mdtATparagoninspectsDOTcom

  #4  
Old July 8th 06, 08:50 PM posted to alt.building.construction,alt.home.repair
external usenet poster
 
Posts: 142
Default Floor Joist Beam Spans

Thanks Glenn, very interesting. No, I want to use straight horizontal beam
joists, and had questions about a spannig chart for Southern Pine wood.


--James--


  #5  
Old July 8th 06, 08:53 PM posted to alt.building.construction,alt.home.repair
external usenet poster
 
Posts: 142
Default Floor Joist Beam Spans

This place is so remote, they have never heard of a building inspector.
And yes, I will have 36 inch depth, 12 inch wide poured footings around
the perimeter of the garage.

Thanks !!

--James--


  #6  
Old July 8th 06, 08:53 PM posted to alt.building.construction,alt.home.repair
external usenet poster
 
Posts: 24
Default Floor Joist Beam Spans

You will need to have it engineered and they will tell you what you
need to do. In order to get a permit you will need plans and the plans
will need tom have an engineers stamp on them! If it is not required
you should still get it done or at least approved by a PE.

That said on This old house they had a span they needed to raise the
ceiling on. They cut the joists from 12 to 10" and bolted steel plate
cut to size they also had sag and used the edge of the steel to judge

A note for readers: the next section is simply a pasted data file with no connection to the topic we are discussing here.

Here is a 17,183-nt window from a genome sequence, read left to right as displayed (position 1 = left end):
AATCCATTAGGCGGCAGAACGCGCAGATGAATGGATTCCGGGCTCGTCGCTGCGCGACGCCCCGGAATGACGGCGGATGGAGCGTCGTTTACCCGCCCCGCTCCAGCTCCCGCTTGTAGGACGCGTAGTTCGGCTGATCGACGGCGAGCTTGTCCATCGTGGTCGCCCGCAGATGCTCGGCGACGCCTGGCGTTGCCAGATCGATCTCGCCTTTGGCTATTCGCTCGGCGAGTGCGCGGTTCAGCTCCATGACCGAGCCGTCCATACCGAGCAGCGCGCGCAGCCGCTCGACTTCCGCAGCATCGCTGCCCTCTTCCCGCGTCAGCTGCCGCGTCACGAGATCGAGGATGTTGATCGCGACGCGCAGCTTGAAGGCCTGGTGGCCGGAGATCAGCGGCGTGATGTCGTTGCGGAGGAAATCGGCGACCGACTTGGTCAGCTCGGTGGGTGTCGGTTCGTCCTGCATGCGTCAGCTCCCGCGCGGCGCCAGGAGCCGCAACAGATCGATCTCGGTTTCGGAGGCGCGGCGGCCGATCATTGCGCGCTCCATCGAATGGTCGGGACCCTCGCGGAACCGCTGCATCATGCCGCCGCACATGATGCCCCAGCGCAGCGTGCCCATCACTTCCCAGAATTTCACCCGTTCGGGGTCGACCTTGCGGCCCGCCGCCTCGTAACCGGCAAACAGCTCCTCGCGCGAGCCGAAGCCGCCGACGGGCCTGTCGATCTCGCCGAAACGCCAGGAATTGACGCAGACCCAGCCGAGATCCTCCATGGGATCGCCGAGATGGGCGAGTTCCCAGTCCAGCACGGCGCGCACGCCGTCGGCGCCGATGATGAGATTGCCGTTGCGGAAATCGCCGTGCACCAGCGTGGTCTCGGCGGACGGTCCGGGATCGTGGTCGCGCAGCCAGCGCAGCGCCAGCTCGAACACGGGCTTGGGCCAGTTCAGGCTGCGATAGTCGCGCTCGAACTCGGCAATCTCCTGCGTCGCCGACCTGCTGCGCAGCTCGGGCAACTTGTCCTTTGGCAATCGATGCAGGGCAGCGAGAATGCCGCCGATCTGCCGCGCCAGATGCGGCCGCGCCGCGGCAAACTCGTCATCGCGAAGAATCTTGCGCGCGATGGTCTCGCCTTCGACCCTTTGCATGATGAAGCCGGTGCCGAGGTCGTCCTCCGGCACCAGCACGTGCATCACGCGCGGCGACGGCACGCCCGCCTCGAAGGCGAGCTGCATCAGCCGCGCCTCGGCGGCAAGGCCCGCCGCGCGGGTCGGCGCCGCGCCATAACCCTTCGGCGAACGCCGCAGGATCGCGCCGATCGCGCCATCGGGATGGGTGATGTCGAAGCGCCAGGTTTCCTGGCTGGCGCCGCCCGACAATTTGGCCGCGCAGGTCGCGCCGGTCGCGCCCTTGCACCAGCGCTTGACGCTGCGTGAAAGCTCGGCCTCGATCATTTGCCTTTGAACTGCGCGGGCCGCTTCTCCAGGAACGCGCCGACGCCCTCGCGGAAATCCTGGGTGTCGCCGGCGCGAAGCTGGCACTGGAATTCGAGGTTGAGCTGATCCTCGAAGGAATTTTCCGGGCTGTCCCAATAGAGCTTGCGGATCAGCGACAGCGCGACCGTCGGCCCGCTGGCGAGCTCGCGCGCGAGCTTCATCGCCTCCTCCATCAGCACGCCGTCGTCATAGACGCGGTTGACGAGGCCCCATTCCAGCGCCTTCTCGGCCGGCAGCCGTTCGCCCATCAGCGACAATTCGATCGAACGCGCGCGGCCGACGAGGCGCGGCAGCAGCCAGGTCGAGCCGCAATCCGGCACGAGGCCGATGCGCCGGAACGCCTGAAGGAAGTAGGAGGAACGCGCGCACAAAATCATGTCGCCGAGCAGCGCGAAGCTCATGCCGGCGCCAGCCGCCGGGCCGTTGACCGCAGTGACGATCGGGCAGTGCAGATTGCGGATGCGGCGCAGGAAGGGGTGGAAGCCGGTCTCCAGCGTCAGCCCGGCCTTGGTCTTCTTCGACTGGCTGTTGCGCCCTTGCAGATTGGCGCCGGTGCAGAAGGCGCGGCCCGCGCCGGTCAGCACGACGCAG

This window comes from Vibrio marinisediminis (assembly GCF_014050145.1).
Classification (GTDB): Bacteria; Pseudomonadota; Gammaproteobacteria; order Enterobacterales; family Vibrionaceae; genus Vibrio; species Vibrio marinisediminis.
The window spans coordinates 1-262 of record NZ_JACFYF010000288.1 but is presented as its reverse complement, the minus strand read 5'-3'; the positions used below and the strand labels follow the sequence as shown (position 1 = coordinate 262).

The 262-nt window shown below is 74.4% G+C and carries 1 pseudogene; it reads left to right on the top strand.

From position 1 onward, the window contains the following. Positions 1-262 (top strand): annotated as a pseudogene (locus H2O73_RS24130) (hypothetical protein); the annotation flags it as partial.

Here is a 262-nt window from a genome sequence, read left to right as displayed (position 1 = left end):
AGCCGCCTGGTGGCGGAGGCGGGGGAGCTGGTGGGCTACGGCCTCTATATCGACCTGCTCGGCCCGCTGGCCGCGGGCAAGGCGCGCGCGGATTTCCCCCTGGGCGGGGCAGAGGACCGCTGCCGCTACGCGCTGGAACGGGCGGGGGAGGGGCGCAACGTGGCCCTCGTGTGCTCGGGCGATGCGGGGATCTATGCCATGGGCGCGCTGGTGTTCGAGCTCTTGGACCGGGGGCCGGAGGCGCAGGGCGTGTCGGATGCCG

when the floor was level using floor jacks to jack the ceiling. I
would think with the steel plates on both sides of 2x12's you should be
fine. But the snow load will also have an effect as well as the roof
pitch!
I had a barn built with a 60' clear span. it had 2 with beams bolted
together.

Engineered trusses should take care of it for you

More than you ever wanted to know

http://www.alpeng.com/wood_truss_info.html

W

James wrote:



I plan to build a small garage, 20 feet by 30 feet. I want to be
able to span the 20 foot width, so that I don't have to use interior
posts.

At first, I was doubtful this could be done, and I have seen comments
in these groups that this is not really feasible. Yet, I have
closely inspected one of the yard sheds (with loft) at Home Depot,
that is 16 feet wide, using 2 x 10 beams on 12 inch centers.
It is a yard shed, with a small loft. I went up into the loft area
to see what "bounce" the floor had, and it is quite solid, with just
a small hint of a bounce (I weigh 215 lbs). So, I have concluded
that spanning 16 feet with 2 X 10's is easy, as I have seen it.

But, I know that going from 16 ft to 20 ft wide is 4 feet more
of span and is 25 % more of a span. I am a novice, but I try to
find answers for myself first. Somehow, I got a span table for
Southern Pine lumber. The title of the chart is

Maximum Spans: Souther Pine joists and rafters .

This is the full name.